If I see a spider in my house, I put it in a cup, and then I take it outside . . .
🌿 🌿 🌿
I head outdoors after dark. It is a fascinating time to be in the woods for one never knows what one might see or hear. During these nocturnal outings, I have had some exciting meetings. I’ve been alarmed by bear, spooked by deer, surprised by skunk, startled by mice, amused by frogs, buzzed by bats, charmed by flying squirrels, eerily eyed by a queen hornet, delighted by a screech owl, and captivated by coyote song, and the list goes on . . .
Of course, not all encounters involve big animals. Much of the time what I find are insects, especially arachnids. One I think is as creepy as it is fascinating is the ill-tempered hacklemesh weaver (Callobius bennetti), also called hackledmesh weaver, night spider or tangled nest spider. Chris and I simply call them “Big Ugly’s.”
The hacklemesh weaver is a large and fleshy, reddish-brown spider that has a leg span about the diameter of a quarter. This spider makes its home outside underneath rocks and wood debris, as well as around porch lights, door frames, and windows. In winter, they sometimes try to sneak indoors, so I am always watchful when opening doors.
The first time I saw a hacklemesh was during our years in the city where I’d find them under the rocks in our urban garden. I had no idea what kind of spider it was, except that it was big, reddish-brown, and sometimes aggressive. Females are most aggressive. When threatened or provoked, she’ll turn her body towards you, all the while watching with eight eyes arranged in a deceiving smily face fashion. She can, and will, lunge forward, and sometimes won’t back down. Her bite, so I’ve heard, is painful, but not deadly. Males are also large, but have a slimmer build, and a better temperament. Mature males are easy to recognize because of their large pedipalps that look like big fangs. The pedipalps are used for transferring sperm. After mating, the male dies—a common fate among male arachnids.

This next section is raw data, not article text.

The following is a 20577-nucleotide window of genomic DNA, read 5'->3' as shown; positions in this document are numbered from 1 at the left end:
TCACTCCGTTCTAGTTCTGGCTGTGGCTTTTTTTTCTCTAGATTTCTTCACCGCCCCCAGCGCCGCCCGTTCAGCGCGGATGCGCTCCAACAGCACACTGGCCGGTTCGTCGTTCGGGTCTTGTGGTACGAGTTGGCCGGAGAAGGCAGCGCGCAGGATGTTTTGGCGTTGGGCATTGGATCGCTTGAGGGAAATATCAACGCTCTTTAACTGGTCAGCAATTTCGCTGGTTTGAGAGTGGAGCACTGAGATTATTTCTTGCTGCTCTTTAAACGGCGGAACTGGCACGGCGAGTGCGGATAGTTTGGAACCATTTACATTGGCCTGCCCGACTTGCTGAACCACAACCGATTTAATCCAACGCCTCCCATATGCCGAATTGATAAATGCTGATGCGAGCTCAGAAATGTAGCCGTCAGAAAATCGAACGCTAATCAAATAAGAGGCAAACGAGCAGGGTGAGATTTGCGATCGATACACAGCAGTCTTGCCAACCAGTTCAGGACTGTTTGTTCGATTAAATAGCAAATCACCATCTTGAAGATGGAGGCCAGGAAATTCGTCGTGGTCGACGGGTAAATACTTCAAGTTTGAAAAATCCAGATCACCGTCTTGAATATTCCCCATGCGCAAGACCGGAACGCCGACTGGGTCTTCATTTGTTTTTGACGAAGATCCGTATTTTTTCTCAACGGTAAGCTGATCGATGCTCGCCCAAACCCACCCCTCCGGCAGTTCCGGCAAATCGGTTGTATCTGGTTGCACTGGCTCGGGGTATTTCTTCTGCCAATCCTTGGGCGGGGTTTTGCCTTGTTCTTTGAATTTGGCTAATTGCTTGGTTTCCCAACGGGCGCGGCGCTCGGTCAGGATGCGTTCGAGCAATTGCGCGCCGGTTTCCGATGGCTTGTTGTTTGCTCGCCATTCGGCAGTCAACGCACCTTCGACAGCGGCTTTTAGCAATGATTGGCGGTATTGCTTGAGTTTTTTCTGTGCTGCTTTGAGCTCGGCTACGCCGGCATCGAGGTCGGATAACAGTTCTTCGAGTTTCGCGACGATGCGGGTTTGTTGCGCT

Signs of the hacklemesh are easy to recognize from the messy webs it makes. Whether on the house siding or under rocks and other debris, its web is irregular shaped, and has a poorly defined tube it uses for its retreat.
The hacklemesh has a fierce appetite. Unlike other spiders that hide when a light is on them, the hacklemesh is fearless. When hunting, it likes to ambush its prey, not sit in its designer web waiting for something to fly into it. To catch prey, the hacklemesh hides inside its tube webbing, or waits near its web ready to pounce on an unsuspecting victim. When an insect comes within striking distance, or triggers one of the silk tripwires, the hacklemesh reacts quickly.
One night, while watching the clumsy flight of a Matthew’s ghost moth (Gazoryctra mathewi), I watched it land near the porch light. All of a sudden, a hacklemesh darted from its hiding place, grabbed the moth, and swiftly pulled it into its lair. It happened so fast, had I blinked, I would have missed it.
Recently, I had the good fortune of seeing two hacklemesh weavers simultaneously ambush their prey. November is when we see an increase of harvestmen (Opiliones) an order of spider (and one of my favorites) often called daddy-long-legs; a harmless, beneficial creature that scavenge decaying plant and animal matter, and feeds on small insects. On this particular night, the air was damp and humid from rains that had fallen some days earlier; a soupy combination that harvestmen like, and they were on the move.
In the porch lights glow, I spotted a harvestman walking across the stepping-stones. The stones, once snuggly fit, now have gaps between them, and spiders live in these gaps. In summer, when I wash the stones with the hose, spiders crawl out and run as fast as their eight legs can carry them.
As the harvestman made its way across the stones, I admired the ease in which it carried itself on its long, flowing legs. It was then the unexpected happened. A hacklemesh lurched from between the stones, and seized the harvestman. There was a brief struggle at which time a second hacklemesh seized a second harvestman. It was like an instant replay. The harvestmen struggled, but were quickly subdued. They could not escape the grasp and bite of the hacklemesh weaver.
Thank you for reading Nature Chronicles.
Copyright 2013. All rights reserved.